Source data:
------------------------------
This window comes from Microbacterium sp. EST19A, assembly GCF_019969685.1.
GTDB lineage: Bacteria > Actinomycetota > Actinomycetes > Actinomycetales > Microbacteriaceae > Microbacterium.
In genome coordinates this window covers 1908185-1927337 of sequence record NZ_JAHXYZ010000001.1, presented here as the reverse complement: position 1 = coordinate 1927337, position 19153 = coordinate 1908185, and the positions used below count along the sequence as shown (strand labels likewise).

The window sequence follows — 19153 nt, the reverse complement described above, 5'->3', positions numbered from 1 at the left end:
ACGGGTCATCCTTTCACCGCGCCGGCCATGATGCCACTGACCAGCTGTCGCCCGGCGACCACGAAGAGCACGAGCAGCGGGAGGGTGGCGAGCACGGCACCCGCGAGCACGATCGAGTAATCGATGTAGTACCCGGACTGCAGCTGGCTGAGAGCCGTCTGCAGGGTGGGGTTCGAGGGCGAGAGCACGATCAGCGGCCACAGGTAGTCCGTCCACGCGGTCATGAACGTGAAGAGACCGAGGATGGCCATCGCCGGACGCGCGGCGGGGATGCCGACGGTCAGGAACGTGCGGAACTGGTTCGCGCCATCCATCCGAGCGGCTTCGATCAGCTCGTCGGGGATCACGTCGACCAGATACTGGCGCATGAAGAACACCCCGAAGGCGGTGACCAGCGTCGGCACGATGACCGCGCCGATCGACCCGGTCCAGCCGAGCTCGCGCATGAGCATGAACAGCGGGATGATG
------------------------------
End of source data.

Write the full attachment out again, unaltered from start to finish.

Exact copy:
This window comes from Microbacterium sp. EST19A, assembly GCF_019969685.1.
GTDB lineage: Bacteria > Actinomycetota > Actinomycetes > Actinomycetales > Microbacteriaceae > Microbacterium.
In genome coordinates this window covers 1908185-1927337 of sequence record NZ_JAHXYZ010000001.1, presented here as the reverse complement: position 1 = coordinate 1927337, position 19153 = coordinate 1908185, and the positions used below count along the sequence as shown (strand labels likewise).

The window sequence follows — 19153 nt, the reverse complement described above, 5'->3', positions numbered from 1 at the left end:
ACGGGTCATCCTTTCACCGCGCCGGCCATGATGCCACTGACCAGCTGTCGCCCGGCGACCACGAAGAGCACGAGCAGCGGGAGGGTGGCGAGCACGGCACCCGCGAGCACGATCGAGTAATCGATGTAGTACCCGGACTGCAGCTGGCTGAGAGCCGTCTGCAGGGTGGGGTTCGAGGGCGAGAGCACGATCAGCGGCCACAGGTAGTCCGTCCACGCGGTCATGAACGTGAAGAGACCGAGGATGGCCATCGCCGGACGCGCGGCGGGGATGCCGACGGTCAGGAACGTGCGGAACTGGTTCGCGCCATCCATCCGAGCGGCTTCGATCAGCTCGTCGGGGATCACGTCGACCAGATACTGGCGCATGAAGAACACCCCGAAGGCGGTGACCAGCGTCGGCACGATGACCGCGCCGATCGACCCGGTCCAGCCGAGCTCGCGCATGAGCATGAACAGCGGGATGATG